Government seeks to stop the theft of catalytic converters
To stop the high theft of catalytic converters vehicular Governor Kathy Hochul announced new actions to control areas with a high rate of assault by targeting unauthorized and illegal vehicle dismantlers, or “junkyards.”
The Governor signed legislation (S.9428/A.1940-E) to combat auto parts theft, which places restrictions on the purchase, sale and possession of catalytic converters by vehicle dismantlers and processors of Scrap.
“Public safety is my top priority, and we are taking an aggressive and targeted approach to deter criminals from stealing catalytic converters,” Governor Hochul said. “Catalytic converter thefts have skyrocketed in our state and nation, and these comprehensive actions double our efforts to keep New Yorkers and their property safe, protect our communities, and crack down on crime,” she added.
Catalytic converters are a key part of a vehicle’s exhaust system, breaking down pollutants like carbon dioxide that would otherwise be released into the atmosphere. The theft of parts is costly to auto stores as well as the driving public. It can cost a dealer between $2,000 and $3,000 to replace a stolen converter to repair damage to a vehicle’s undercarriage, fuel line, and electrical lines in the process of being stolen.
Interagency cooperation and enforcement are important in addressing this statewide issue. The New York State Police and the State Department of Motor Vehicles have been tasked with leveraging their existing partnerships with local, state, and federal law enforcement to increase investigations and crackdowns in high-risk areas. of robberies. These investigations often involve organized raiding operations that cross state lines.
In New York City, the New York Police Department initially reported that catalytic converter thefts have nearly quadrupled by 2022. There have been 5,548 catalytic converter thefts in the city as of August 14, compared to 1,505 robberies during the same period in 2021.
Thefts on the rise in Nassau County
Catalytic converter thefts in Nassau County are reportedly up 248 percent year-to-date. There are also nearly three times as many catalytic converter thefts so far this year in Suffolk County. According to reports, 445 catalytic converters were stolen last year in Nassau County and a total of 1,549 converters were stolen this year. In Suffolk County, 289 converters have been stolen in 2021 and 819 so far in 2022.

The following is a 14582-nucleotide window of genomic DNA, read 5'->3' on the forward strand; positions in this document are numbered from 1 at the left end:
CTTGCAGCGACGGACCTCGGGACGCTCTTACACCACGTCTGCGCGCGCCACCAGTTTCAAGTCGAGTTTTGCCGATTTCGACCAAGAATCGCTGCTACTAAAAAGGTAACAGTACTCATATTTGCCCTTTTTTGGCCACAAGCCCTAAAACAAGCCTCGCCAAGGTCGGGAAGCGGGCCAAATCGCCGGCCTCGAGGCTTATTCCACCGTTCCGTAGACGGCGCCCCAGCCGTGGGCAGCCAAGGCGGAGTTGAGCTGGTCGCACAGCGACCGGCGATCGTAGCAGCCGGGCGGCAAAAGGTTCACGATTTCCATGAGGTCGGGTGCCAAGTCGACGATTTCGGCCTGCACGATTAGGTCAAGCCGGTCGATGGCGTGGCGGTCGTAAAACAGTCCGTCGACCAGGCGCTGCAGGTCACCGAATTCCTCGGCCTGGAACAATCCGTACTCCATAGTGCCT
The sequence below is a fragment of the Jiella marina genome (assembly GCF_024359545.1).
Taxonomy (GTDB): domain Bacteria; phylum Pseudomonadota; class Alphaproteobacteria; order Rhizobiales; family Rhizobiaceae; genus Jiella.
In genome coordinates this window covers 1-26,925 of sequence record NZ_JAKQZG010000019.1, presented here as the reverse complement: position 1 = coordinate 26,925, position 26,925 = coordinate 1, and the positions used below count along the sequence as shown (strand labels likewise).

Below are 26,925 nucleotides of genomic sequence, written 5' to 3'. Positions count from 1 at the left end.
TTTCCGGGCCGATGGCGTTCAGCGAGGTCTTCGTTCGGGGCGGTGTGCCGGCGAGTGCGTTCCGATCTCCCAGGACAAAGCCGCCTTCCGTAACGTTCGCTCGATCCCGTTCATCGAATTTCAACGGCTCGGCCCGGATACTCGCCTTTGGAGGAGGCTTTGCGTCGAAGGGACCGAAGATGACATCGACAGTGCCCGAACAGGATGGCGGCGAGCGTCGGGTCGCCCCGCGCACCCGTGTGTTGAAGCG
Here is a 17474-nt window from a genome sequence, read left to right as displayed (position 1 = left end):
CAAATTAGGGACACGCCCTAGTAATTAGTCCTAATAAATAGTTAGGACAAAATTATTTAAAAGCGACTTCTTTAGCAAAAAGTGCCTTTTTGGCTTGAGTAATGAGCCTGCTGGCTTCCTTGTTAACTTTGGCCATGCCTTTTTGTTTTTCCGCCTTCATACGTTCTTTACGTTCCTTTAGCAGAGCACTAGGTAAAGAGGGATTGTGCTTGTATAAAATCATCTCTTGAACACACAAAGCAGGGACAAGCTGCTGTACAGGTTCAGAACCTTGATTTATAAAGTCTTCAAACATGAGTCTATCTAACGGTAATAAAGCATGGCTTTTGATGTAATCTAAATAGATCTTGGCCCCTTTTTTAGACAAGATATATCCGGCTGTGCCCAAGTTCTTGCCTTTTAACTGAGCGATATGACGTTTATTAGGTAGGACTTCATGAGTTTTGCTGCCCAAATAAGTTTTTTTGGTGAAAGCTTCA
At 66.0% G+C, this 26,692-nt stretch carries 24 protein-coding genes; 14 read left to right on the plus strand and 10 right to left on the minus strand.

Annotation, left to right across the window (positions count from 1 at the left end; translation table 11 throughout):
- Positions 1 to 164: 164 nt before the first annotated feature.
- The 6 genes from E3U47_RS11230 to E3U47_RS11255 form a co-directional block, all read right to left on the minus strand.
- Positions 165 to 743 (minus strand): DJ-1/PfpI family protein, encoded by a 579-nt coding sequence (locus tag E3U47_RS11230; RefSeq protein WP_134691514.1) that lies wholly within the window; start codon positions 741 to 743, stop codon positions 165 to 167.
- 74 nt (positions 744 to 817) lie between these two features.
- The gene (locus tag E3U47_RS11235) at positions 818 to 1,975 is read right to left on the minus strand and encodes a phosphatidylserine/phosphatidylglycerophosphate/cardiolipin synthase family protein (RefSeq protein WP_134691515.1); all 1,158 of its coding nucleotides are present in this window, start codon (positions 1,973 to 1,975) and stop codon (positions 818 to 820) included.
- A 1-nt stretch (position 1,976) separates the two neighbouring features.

According to the National Insurance Crime Bureau, which tracks crimes reported to insurance companies, the number of reported catalytic converter thefts increased from about 1,300 in 2018 to more than 52,000 in 2021, an increase of about 1,215% since the 2019.
“We have been working diligently on several fronts to address this problem of catalytic converter theft. We are working closely with our partners in law enforcement and the car dealership industry to address these thefts by distributing etching kits. We have held and will continue to hold press conferences throughout New York State to raise awareness among consumers and educate them on ways to protect their vehicles against these thefts,” he said. Mark JF Schroeder, Commissioner of the New York State Department of Motor Vehicles.
The Governor enacted legislation (S.9428/ A.1940-E), which amends the Vehicle and Traffic Law to add catalytic converters as a major vehicle component, which will require vehicle dismantlers to maintain records of them. Every 60 days, those companies must report the number of catalytic converters received during that period. Failure to maintain or produce such records upon request is a Class A misdemeanor and could include monetary penalties of up to twice the amount obtained by receiving suspected stolen drive components. In addition, new motor vehicle dealers and other qualified dealers will be required to stock catalytic converter etch kits to put a unique serial number on components so they can be traced in the event of theft. Those kits will be provided at a cost no higher than the cost of the kit itself.